Archive April 28, 2019

The Wall of Water

In the past month I have offered an oncology consult to a woman whose cancer was diagnosed eighteen years ago and declared cured thirteen years ago – a Jewish lifetime since diagnosis and long enough for a child to reach the age of Jewish maturity since her oncologic cure.

Such is the world of chronic illness.  We don’t let ourselves think in terms of cure.  We don’t let ourselves say we have had cancer, or had mental illness, or had lupus, but rather we are defined by them.  We are living with schizophrenia, suffer from lupus, or at the best we are cancer survivors.  The cancer is gone; it’s mark on us is indelible.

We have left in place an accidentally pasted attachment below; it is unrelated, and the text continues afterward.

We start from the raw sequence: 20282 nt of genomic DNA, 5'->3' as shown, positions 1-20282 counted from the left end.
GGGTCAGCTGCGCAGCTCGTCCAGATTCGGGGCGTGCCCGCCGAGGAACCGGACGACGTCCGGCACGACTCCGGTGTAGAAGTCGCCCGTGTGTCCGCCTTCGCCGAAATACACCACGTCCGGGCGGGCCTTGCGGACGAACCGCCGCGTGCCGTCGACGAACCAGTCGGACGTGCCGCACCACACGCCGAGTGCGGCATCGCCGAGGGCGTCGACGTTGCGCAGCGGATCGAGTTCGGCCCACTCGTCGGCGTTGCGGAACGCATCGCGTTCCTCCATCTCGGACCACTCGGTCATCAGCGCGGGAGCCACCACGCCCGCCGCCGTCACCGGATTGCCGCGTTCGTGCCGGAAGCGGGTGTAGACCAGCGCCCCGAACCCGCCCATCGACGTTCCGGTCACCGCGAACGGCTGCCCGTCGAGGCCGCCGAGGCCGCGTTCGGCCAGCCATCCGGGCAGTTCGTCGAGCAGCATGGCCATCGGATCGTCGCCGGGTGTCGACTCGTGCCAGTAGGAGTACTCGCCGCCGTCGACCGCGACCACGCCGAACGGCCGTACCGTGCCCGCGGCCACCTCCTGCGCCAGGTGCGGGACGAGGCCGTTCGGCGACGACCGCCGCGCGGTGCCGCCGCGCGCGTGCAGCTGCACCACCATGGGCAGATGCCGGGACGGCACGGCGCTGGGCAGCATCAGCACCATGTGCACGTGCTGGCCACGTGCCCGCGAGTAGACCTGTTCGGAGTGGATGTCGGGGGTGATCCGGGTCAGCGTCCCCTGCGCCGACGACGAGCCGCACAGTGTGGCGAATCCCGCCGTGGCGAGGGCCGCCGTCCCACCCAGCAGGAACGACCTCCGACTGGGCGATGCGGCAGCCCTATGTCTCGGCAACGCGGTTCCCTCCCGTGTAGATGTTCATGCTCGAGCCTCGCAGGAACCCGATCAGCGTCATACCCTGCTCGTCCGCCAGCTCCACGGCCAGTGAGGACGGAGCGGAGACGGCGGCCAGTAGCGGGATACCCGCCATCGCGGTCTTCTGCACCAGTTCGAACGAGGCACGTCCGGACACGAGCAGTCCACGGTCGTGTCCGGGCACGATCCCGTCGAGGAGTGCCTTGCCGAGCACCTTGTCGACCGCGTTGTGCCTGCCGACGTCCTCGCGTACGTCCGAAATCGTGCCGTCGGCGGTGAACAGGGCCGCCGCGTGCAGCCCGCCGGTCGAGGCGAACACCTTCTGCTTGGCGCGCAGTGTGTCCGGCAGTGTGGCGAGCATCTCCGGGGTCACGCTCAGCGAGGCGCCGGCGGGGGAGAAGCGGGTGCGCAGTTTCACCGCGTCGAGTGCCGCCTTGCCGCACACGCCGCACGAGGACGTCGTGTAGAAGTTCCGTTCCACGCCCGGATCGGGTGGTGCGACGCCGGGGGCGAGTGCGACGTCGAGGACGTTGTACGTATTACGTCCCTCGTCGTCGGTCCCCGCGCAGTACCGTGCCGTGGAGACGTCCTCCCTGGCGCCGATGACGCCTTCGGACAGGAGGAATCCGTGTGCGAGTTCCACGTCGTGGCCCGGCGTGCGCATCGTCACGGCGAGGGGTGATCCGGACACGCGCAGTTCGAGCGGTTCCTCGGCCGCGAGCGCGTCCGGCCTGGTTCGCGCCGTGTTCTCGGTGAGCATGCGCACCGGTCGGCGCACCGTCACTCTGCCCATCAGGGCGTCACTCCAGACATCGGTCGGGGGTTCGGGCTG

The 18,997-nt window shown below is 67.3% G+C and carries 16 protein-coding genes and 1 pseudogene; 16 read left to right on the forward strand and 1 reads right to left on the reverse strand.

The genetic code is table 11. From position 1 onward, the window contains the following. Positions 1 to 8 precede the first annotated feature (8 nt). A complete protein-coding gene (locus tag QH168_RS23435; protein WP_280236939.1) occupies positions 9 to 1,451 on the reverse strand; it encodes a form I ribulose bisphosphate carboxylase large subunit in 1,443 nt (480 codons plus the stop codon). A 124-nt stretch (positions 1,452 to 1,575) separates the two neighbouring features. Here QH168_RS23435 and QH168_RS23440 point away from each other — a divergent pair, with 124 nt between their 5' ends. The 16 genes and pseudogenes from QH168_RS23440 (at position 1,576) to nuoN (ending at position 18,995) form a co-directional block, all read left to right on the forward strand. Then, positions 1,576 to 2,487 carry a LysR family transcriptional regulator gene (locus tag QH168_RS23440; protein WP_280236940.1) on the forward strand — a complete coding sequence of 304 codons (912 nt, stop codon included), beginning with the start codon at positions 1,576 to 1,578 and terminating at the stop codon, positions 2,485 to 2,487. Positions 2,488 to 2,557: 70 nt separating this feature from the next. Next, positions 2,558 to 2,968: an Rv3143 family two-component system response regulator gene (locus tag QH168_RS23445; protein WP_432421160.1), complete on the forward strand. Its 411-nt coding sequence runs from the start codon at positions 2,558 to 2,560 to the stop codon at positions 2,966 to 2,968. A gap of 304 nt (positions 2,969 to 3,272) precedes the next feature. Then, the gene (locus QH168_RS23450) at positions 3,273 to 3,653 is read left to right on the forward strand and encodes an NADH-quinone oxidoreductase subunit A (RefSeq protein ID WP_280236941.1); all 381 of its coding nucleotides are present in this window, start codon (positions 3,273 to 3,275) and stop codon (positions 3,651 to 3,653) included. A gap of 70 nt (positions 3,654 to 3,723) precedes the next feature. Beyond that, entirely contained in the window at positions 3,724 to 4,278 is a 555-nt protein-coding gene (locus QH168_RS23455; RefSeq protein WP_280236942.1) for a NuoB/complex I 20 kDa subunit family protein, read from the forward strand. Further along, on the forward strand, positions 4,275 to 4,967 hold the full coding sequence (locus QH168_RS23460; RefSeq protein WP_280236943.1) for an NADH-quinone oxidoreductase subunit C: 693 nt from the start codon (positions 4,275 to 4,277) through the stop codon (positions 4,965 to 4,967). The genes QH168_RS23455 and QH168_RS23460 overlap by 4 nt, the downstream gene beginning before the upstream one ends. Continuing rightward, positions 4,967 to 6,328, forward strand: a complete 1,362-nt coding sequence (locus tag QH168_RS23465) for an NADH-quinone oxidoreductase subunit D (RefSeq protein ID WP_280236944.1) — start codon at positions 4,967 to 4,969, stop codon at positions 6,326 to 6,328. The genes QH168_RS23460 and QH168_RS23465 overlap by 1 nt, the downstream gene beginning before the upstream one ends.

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Healing and the Haggadah

This past Friday night, April 19, 2019, marked ninety-five years since a woman named Paula Harris, at the end of a long day toiling in her kitchen, set out a Passover Seder on the dining table of her home on Shady Avenue in Pittsburgh.  It was not a meal in which she was destined to take part.  No sooner had she finished setting the table than she left for Magee Hospital, in active labor.  The following morning, April 20, 1924, my Nana, Elinor Harris (later Goodman), came into the world, a Passover baby.

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